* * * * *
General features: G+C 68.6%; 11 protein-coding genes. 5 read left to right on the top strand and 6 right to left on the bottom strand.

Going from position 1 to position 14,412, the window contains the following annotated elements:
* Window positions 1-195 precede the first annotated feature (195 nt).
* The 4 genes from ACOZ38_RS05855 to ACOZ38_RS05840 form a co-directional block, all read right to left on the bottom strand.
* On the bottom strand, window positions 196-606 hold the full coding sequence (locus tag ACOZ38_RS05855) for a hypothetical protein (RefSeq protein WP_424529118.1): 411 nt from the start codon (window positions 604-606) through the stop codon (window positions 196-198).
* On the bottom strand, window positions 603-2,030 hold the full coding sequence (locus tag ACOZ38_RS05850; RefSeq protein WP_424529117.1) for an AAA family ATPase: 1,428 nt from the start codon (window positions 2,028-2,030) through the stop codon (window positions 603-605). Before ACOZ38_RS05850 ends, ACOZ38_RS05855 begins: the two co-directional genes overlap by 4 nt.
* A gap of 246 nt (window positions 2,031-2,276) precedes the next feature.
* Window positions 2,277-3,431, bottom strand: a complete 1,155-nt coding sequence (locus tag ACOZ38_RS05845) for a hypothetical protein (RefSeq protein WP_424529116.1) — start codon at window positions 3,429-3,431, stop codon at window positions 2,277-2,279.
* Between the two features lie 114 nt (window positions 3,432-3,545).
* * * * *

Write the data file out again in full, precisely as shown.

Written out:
General features: G+C 68.6%; 11 protein-coding genes. 5 read left to right on the top strand and 6 right to left on the bottom strand.

Going from position 1 to position 14,412, the window contains the following annotated elements:
* Window positions 1-195 precede the first annotated feature (195 nt).
* The 4 genes from ACOZ38_RS05855 to ACOZ38_RS05840 form a co-directional block, all read right to left on the bottom strand.
* On the bottom strand, window positions 196-606 hold the full coding sequence (locus tag ACOZ38_RS05855) for a hypothetical protein (RefSeq protein WP_424529118.1): 411 nt from the start codon (window positions 604-606) through the stop codon (window positions 196-198).
* On the bottom strand, window positions 603-2,030 hold the full coding sequence (locus tag ACOZ38_RS05850; RefSeq protein WP_424529117.1) for an AAA family ATPase: 1,428 nt from the start codon (window positions 2,028-2,030) through the stop codon (window positions 603-605). Before ACOZ38_RS05850 ends, ACOZ38_RS05855 begins: the two co-directional genes overlap by 4 nt.
* A gap of 246 nt (window positions 2,031-2,276) precedes the next feature.
* Window positions 2,277-3,431, bottom strand: a complete 1,155-nt coding sequence (locus tag ACOZ38_RS05845) for a hypothetical protein (RefSeq protein WP_424529116.1) — start codon at window positions 3,429-3,431, stop codon at window positions 2,277-2,279.
* Between the two features lie 114 nt (window positions 3,432-3,545).